After crashes in FP3 for both Valtteri Bottas and Kimi Raikkonen, the Finns would both get five place grid penalties for changing their gearboxes, putting them seemingly out of contention for pole and leaving the battle to the two championship rivals. Lewis Hamilton may have the form, but Sebastian Vettel hasn’t had a clean weekend since the Belgian Grand Prix in August. Who would take the front spot in qualifying for tomorrow’s race?
Q1: Grosjean crash has consequences for many
Q1 started in the dry, far from the torrential downpour we saw on Friday, with only some oil needing to be cleared in the opening sector as the drivers prepared to go out on the track. Pascal Wehrlein was first out, setting a 1:33.288 on the supersoft tyres, with Lewis Hamilton showing his pace early on by setting a 1:29.507 on softs. Valtteri Bottas had a quick first sector, but made a mistake in the Degner corners and slid out. Both Vettel and Hamilton shaved extra tenths off their soft tyre times, cutting it down to a 1:29.3 before the Red Bulls went to the supersoft, with Malaysia race winner Max Verstappen nearly 0.3s faster than Australian teammate Ricciardo.
Towards the bottom of the timesheet, both Saubers were struggling once again. Lance Stroll, Pierre Gasly and Romain Grosjean occupied the last few positions as the session neared its finish, with other familiar names on the edge. Stroll was also unhappy with Sergio Perez, believing he was blocked by the Mexican in the final few corners.
With less than 90 seconds left in the session, Romain Grosjean pushed too hard in the Dunlop curve. The French driver was already off track a few corners before, and the reduced grip on the paint meant his car spun around and hit the barrier, losing the nosecone and his left-front wheel. The crash brought out the red flag, meaning that no one could set any more laps and the timesheets remained as they were.
Drivers eliminated in Q1
|16||Romain Grosjean (Haas)||1:30.879|
|17||Pierre Gasly (Toro Rosso)||1:31.317|
|18||Lance Stroll (Williams)||1:31.409|
|19||Marcus Ericsson (Sauber)||1:31.597|
|20||Pascal Wehrlein (Sauber)||1:31.885|
Q2: Hamilton shows incredible pace
Hamilton was once again out early on track, presumably trying to avoid the traffic that builds up around the lap as the session continues. Ferrari split their strategy, with Raikkonen using the soft tyre instead of the supersoft tyre used by both Hamilton and Vettel. As drivers have to start the race on the tyres they set their fastest Q2 time with, Raikkonen was obviously aiming to take a longer opening stint in the race, opening his strategy up. Mercedes driver Valtteri Bottas took a similar strategy, the gearbox penalties being considered by both drivers
Lewis Hamilton was well on the way to his 71st pole, the British driver setting a new lap record of 1:27.819 early in the session, with Ferrari’s Vettel the closest, but still 0.6s behind. Toro Rosso’s Carlos Sainz struggled to better his Q1 time, finding difficulties with setup as he sat in 15th and last place in the middle session. A mid-session lull meant track evolution wasn’t as strong as drivers expected, and again the bottom drivers remained the same. The only change was Fernando Alonso pipping his McLaren teammate Stoffel Vandoorne by less than 0.03s. This meant that Fernando was through to Q3 whilst Stoffel dropped out in 11th.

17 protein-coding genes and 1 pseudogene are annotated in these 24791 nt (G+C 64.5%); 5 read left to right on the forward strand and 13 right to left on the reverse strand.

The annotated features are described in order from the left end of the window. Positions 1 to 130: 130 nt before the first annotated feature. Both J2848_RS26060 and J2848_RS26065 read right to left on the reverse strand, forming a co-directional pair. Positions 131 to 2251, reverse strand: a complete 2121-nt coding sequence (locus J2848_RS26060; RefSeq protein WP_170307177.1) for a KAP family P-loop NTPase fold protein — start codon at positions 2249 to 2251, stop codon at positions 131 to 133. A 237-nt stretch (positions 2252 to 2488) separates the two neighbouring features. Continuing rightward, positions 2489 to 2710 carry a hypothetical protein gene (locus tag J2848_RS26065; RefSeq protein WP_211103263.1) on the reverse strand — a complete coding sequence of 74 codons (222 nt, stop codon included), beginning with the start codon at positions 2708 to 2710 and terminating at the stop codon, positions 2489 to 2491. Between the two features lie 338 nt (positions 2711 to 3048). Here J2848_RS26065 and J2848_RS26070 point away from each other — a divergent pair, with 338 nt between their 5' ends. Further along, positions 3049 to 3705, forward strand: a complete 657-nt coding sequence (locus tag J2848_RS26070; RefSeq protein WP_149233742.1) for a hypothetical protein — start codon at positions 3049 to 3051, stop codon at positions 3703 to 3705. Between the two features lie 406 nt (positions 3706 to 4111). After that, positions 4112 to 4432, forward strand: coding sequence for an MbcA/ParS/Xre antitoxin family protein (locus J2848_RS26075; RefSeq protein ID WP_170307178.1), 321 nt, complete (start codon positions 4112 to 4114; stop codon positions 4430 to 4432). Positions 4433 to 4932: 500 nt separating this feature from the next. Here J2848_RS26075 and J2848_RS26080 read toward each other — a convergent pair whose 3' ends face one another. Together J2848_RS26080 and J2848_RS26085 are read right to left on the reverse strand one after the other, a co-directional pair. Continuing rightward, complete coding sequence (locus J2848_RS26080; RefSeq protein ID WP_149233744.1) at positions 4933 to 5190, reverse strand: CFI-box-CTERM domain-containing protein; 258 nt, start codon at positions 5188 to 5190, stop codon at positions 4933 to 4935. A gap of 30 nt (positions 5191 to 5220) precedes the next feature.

Drivers eliminated in Q2
|11||Stoffel Vandoorne (McLaren)||1:29.778|
|12||Nico Hulkenberg (Renault)||1:29.879|
|13||Kevin Magnussen (Haas)||1:29.972|
|14||Jolyon Palmer (Renault)||1:30.022|
|15||Carlos Sainz Jr (Toro Rosso)||1:30.413|
Q3: Lewis brings it home
The qualifying hour built up to its climax as the fastest ten cars went out for the final 12-minute session. The two Mercedes drivers were first out, Bottas’s 1:27.986 soon beaten by Hamilton, again raising the bar to a 1:27.345. The Red Bulls came through, Ricciardo leading Verstappen but both over a second slower than leader Hamilton. Sebastian Vettel lapped at 1:27.797, which was quicker than Hamilton’s Q2 time, but still 0.4 off pole. Kimi Raikkonen struggled and aborted his first run after running wide at the tricky second Degner.
Again, all the drivers were in their garages for the middle part of the session, with the cars being released around 3 minutes from the chequered flag. Alonso took 10th place, but engine penalties mean that the double-world champion starts at the back of the grid. Massa was over a second faster in 9th, with the 2 Force India drivers 7th and 8th. Raikkonen finished a disappointed 6th before his penalty is applied, whilst Daniel Ricciardo kept his advantage over Max Verstappen as the Red Bulls finished 4th and 5th.
But at the front, it was Lewis Hamilton taking his 71st pole position. The all-time record holder now has the incredibly rare record of having at least one pole position on every track on the current calendar. Teammate Valtteri Bottas qualified second before his penalty, meaning that Sebastian Vettel lines up on the front row when the grid forms on Sunday.
|1||Lewis Hamilton (Mercedes)||1:27.319|
|2||Valtteri Bottas (Mercedes)||1:27.651|
|3||Sebastian Vettel (Ferrari)||1:27.791|
|4||Daniel Ricciardo (Red Bull)||1:28.306|
|5||Max Verstappen (Red Bull)||1:28.332|
|6||Kimi Raikkonen (Ferrari)||1:28.498|
|7||Esteban Ocon (Force India)||1:29.111|
|8||Sergio Perez (Force India)||1:29.260|
|9||Felipe Massa (Williams)||1:29.480|
|10||Fernando Alonso (McLaren)||1:30.687|
So Hamilton and Vettel once again share the front row for tomorrow’s race. Can Vettel turn the tide against his rival? Have your say in the comments!
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